President Donald Trump vowed to support and defend religious liberty, telling a gathering of evangelical Christians that the threat of terrorism is “one of the most grave and dire threats to religious freedom in the world today.”
“We cannot allow this terrorism and extremism to spread in our country, or to find sanctuary on our shores or in our cities,” Trump said on Saturday night at a “Celebrate Freedom” concert honouring veterans. “We want to make sure that anyone who seeks to join our country shares our values and has the capacity to love our people.”
The evangelical megachurch First Baptist Dallas and Salem Media Group sponsored the event at the John F. Kennedy Centre for the Performing Arts. First Baptist Pastor Robert Jeffress was a strong backer of Trump during the 2016 campaign.
The event at times felt like one of Trump’s signature campaign rallies, with the president promising an adoring crowd that America would “win again” and prompting cheers with attacks on the news media.
“The fake media tried to stop us from going to the White House, but I’m president and they’re not,” he said.
Trump appeared on a stage decorated with a massive American flag. Choirs performed “The Battle Hymn of the Republic” and other hymns and debuted a song with the lyrics “make America great again” – Trump’s campaign slogan.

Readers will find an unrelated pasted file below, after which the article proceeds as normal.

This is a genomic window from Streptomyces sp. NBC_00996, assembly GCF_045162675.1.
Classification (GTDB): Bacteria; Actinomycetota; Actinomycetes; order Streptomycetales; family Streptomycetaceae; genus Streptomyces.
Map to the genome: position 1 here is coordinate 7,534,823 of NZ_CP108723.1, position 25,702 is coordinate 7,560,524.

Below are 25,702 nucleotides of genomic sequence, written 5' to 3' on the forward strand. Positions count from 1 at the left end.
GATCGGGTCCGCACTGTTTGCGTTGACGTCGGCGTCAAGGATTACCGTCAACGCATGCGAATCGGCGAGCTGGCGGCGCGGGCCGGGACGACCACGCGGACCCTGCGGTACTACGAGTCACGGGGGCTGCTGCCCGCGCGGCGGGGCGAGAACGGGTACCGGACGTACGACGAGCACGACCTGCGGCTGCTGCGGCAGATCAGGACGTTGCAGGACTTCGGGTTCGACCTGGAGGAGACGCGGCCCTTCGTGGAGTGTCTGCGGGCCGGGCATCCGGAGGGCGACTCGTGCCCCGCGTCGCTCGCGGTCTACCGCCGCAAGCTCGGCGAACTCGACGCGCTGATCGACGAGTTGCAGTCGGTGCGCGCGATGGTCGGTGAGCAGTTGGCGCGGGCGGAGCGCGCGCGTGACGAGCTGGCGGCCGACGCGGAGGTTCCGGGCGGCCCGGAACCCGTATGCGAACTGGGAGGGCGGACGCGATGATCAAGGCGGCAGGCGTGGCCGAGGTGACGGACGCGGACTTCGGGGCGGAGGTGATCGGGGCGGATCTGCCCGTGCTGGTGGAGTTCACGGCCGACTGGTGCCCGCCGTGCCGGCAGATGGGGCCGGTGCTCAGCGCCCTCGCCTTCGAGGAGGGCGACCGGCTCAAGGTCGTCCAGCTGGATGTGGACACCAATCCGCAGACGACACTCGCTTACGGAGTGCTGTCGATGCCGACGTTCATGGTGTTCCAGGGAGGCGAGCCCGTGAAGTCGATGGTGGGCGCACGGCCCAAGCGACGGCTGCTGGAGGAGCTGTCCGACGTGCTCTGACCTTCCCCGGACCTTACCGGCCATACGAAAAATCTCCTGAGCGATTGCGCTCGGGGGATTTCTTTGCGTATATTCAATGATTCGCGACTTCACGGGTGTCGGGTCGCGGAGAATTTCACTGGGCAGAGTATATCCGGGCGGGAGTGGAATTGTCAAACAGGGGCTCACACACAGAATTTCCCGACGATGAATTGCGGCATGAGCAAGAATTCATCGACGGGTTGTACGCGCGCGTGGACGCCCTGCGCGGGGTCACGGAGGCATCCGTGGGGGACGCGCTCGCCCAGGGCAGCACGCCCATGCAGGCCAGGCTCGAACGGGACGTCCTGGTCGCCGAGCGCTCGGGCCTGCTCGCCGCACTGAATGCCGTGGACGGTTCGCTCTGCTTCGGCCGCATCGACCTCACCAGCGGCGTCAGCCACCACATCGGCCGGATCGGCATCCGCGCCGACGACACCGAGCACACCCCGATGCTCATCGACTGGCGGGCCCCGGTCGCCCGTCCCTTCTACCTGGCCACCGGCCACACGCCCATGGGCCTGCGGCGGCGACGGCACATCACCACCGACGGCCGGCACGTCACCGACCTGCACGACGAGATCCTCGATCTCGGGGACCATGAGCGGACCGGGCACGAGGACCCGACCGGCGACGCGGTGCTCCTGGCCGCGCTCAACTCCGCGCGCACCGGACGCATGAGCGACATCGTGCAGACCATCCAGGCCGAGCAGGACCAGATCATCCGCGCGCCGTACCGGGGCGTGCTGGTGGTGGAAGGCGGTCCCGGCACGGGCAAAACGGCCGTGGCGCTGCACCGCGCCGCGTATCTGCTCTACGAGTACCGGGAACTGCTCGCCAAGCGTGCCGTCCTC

Besides speaking to the event’s religious theme, Trump renewed his campaign promise to always take care of America’s veterans.
“Not only has God bestowed on us the gift of freedom, he’s also given us the gift of heroes willing to give their lives to defend that freedom,” he said.
Overwhelming support from evangelical voters helped propel Trump to victory in 2016. Since he took office, Christian conservatives have been overjoyed by Trump’s appointment of Justice Neil Gorsuch to the Supreme Court and his executive order ordering the IRS to ease up on a rarely enforced limit on partisan political activity by churches.
Trump was spending the pre-Independence Day weekend at his golf club in Bedminster, New Jersey, but travelled back to Washington for the event.